Simply put, working across political and disciplinary boundaries, as well as research, Extension, and teaching domains is challenging. Varying communications systems, plans of work, and professional organizations tend to generate work silos, displacing opportunities for synergistic and long-lasting outcomes. As noted through the Southern Risk Management (SRMEC) convening, one of the recommendations for addressing the complex issues around foods systems is to think and work in a holistic manner nationally (Lamie, et al.). At the same time, unique challenges in the South call for concentrated efforts in that region. Persistent poverty, high unemployment, lack of access to adequate nutritious food, and high dependence on public assistance, indicate that many Southerners face significant hunger and nutrition challenges. On the other side of the continuum, the number of small and mid-sized farmers in the South participating in LFS is steadily increasing (Reynolds, et al., 2013). However, research and Extension strategies to navigate risks and uncertainties in these markets lack coordination across states in order to share best practices and reduce duplication (Reynolds, et al., 2013). Between the two stakeholder groups (consumers and producers) are a myriad of complex community and private sector business systems that can either help or hinder viable connections between those who produce foods locally and those who most desperately need new avenues of access.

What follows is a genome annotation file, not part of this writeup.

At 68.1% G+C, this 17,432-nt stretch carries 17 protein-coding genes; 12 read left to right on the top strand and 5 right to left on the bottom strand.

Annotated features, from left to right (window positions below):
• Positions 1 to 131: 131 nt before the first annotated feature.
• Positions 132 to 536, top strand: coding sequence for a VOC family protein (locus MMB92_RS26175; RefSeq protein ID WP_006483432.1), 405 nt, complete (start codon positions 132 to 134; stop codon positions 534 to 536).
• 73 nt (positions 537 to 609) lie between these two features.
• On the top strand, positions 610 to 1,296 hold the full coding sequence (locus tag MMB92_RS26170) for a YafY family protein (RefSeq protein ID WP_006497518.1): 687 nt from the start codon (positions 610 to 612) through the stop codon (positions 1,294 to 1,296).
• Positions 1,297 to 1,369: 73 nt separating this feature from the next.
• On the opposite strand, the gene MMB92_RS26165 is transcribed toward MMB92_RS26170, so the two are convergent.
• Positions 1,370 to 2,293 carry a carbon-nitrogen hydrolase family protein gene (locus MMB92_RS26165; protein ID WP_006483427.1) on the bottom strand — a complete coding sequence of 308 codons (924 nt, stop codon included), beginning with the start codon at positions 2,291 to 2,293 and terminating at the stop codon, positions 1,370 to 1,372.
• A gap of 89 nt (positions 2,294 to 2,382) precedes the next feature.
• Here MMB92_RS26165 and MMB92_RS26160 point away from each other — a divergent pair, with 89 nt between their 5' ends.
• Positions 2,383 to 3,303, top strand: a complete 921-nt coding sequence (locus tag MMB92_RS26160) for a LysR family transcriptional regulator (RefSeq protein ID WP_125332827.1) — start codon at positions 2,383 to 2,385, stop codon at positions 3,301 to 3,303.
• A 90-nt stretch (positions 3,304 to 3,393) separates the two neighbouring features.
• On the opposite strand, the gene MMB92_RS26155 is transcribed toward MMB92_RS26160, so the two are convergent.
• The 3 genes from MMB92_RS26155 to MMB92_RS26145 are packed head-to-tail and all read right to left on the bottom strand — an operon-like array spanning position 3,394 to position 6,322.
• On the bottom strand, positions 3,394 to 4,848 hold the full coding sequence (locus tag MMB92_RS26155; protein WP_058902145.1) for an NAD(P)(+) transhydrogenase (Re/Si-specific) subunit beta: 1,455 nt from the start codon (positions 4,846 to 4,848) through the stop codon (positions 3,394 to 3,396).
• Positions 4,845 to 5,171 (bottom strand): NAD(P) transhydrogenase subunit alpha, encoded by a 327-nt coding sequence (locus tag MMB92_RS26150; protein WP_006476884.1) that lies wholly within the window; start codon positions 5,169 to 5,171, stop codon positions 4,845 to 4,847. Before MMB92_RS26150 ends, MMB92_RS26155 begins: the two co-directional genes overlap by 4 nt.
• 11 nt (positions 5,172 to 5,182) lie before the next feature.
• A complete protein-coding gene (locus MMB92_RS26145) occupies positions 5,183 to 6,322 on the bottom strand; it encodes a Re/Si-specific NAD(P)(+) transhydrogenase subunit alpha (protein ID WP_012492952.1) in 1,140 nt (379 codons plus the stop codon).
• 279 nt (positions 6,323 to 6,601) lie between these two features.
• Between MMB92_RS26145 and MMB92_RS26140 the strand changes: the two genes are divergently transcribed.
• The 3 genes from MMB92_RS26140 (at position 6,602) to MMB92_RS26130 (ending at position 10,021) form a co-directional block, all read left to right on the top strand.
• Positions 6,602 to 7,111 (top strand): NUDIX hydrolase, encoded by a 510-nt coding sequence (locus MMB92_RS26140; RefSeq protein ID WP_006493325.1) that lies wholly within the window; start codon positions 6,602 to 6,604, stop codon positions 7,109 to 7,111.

While the breadth and depth of research and Extension expertise within the proposed group has the potential to address many of the priorities related to local and regional foods, the region must first develop capacity internally to develop a robust, dynamic, and seamless team approach. The benefits of this attempt at coordination are many, including:

  • Guide strategic investment of resources at a regional level.
  • Engage both traditional and new stakeholders in innovative ways.
  • Accurately gauge impacts resulting in the ability to articulate public value.
  • Promote economic development in both rural and urban settings.
  • Strengthen competitiveness in research proposals in high-priority areas.